But most of the time, life isn’t fair. And sometimes when we think that life isn’t treating us fairly, it is a blessing in disguise. Take one more example: During my junior year at Monmouth, I applied to be a Head Resident. I was highly qualified by all accounts, having spent the previous two years as a Resident Assistant, completing the necessary programs, getting excellent recommendations, and serving the best I could. As you may suspect, I was not hired as a Head Resident, but instead simply rehired as a Resident Assistant. Again, I was crushed. However, I have realized this year that this unfairness has been a blessing. By not being hired as an HR, I have been able to live in Peterson Hall (the nicest, newest building on campus), meet my quadmates (who are wonderful) and spend time with a staff of great people with whom I never imagined myself spending time. Also, the fact that I have fewer responsibilities has probably kept me sane. It truly has been a blessing.

Today’s scripture comes from Matthew 20:20-28. It describes the mother of brother disciples James and John, coming to the feet of Jesus and asking if her two sons may sit on Jesus’ right and left in His kingdom. When the other disciples heard this, they were angry. It was not fair of this mother to come and ask Jesus such a thing! But Jesus called them all together and said:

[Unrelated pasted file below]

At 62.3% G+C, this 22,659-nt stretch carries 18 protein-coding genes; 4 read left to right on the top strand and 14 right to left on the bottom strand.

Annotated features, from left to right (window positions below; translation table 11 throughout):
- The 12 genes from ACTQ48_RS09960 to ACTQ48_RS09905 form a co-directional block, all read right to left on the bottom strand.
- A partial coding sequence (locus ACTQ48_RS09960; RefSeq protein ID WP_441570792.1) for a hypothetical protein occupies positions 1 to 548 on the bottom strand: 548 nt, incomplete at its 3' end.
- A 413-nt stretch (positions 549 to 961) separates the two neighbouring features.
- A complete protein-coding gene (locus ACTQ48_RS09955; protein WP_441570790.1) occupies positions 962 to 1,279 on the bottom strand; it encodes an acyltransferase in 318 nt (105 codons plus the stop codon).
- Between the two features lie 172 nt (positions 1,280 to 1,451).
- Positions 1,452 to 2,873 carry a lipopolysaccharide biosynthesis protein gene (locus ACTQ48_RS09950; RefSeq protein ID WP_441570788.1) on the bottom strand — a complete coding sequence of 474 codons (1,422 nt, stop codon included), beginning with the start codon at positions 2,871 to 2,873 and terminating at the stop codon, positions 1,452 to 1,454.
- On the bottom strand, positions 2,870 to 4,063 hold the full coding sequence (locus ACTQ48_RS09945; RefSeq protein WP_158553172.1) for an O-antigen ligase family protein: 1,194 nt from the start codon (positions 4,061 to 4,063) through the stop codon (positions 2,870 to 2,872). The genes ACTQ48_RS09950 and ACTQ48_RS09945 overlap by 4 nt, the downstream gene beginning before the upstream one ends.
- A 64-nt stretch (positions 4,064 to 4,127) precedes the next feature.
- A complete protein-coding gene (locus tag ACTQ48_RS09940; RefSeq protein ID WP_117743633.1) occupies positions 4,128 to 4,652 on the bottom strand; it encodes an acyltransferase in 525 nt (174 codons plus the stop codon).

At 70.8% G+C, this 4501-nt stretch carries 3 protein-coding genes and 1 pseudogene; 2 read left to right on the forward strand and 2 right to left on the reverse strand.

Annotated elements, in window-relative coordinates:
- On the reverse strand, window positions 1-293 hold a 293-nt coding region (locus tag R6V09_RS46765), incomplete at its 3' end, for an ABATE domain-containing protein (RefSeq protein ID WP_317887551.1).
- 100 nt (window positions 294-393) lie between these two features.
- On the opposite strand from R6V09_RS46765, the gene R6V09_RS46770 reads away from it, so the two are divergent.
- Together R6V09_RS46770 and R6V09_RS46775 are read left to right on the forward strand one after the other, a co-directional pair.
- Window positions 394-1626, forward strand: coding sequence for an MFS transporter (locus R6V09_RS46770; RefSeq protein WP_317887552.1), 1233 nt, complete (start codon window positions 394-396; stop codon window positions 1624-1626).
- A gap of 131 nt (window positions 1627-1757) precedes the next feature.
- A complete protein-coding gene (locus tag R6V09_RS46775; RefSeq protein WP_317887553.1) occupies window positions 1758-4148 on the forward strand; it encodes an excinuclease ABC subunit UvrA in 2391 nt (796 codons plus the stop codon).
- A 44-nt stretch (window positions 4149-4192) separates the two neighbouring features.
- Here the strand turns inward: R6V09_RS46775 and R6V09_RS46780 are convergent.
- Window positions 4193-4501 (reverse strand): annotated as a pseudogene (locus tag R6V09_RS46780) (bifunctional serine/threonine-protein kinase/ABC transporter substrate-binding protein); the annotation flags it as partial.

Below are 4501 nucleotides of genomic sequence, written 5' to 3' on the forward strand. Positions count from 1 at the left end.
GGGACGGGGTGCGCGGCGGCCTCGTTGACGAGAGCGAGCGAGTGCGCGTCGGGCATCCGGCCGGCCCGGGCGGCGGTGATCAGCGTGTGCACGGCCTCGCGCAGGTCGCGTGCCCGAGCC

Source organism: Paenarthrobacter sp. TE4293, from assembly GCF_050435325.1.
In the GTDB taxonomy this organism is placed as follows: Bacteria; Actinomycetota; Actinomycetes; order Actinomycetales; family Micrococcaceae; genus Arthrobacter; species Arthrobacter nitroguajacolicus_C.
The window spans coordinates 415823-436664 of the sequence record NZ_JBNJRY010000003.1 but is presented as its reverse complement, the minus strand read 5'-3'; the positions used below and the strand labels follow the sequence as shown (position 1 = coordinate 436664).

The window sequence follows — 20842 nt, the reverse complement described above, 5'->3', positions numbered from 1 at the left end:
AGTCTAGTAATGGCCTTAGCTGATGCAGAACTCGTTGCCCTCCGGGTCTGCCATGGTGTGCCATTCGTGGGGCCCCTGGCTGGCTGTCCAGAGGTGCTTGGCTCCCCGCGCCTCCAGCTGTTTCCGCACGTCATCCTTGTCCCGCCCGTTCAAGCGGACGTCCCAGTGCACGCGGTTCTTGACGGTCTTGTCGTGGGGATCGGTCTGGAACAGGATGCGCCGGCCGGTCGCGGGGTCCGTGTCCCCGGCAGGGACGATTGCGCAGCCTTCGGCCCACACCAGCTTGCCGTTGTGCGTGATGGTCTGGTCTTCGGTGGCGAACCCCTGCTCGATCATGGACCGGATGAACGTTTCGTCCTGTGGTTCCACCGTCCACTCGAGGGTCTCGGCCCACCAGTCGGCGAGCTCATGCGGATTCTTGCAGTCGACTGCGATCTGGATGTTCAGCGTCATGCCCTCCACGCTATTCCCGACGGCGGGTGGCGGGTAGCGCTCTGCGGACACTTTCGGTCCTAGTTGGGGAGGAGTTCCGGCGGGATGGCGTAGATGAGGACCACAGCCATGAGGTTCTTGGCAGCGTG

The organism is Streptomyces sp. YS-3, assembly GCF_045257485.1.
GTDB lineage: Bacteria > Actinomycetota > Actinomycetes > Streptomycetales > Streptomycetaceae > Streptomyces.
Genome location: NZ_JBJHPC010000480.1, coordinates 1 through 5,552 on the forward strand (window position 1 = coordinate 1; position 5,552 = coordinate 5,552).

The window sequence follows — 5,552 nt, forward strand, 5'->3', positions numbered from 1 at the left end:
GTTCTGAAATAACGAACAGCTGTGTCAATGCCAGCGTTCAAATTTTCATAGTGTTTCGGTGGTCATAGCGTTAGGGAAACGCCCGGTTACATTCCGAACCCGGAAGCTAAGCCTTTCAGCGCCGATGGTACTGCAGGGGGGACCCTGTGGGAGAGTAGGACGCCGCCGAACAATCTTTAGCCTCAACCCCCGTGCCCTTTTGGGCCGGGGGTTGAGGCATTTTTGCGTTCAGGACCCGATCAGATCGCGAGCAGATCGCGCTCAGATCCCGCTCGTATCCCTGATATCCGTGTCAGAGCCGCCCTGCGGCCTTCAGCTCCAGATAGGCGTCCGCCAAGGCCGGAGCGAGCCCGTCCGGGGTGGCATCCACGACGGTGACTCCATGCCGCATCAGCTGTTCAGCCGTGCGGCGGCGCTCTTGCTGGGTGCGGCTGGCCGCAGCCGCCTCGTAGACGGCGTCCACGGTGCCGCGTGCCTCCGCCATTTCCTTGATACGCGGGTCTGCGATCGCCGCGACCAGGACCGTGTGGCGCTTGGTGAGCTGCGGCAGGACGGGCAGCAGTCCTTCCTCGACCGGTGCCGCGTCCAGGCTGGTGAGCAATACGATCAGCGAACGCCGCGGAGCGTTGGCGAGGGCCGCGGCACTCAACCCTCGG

“You know that the rulers of the Gentiles lord it over them, and their high officials exercise authority over them. Not so with you. Instead, whoever wants to become great among you must be your servant, and whoever wants to be first must be your slave— just as the Son of Man did not come to be served, but to serve, and to give his life as a ransom for many.”

I read this to mean that the rulers did not treat their subjects well. They were bossy, egotistical, and probably unfair on many occasions. “The rulers of the Gentiles lord it over them and their high officials exercise authority over them.” Fairness somehow includes a sense of mutuality – and a willingness to serve others. That is what Jesus was trying to get across to his disciples in this story. He tells them that they are not like the rulers.. Because to get ahead, to rule the group, one must serve, “just as the Son of Man did not come to be served, but to serve, and to give his life as a ransom for many.” The Son of Man came to Earth to serve man, to pay for man’s sins, and to teach us that life is not fair.

Life isn’t fair. There was absolutely nothing fair that Jesus went to the cross. If life were fair, we would be paying for our own sins. Thank God life isn’t fair, for God loves us and cares for us unfairly.
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I hope you all have enjoyed my message as much as I enjoyed writing (and delivering) it! 🙂

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Life is scary. I know, I’ve been through this already. But life–real life–is scary.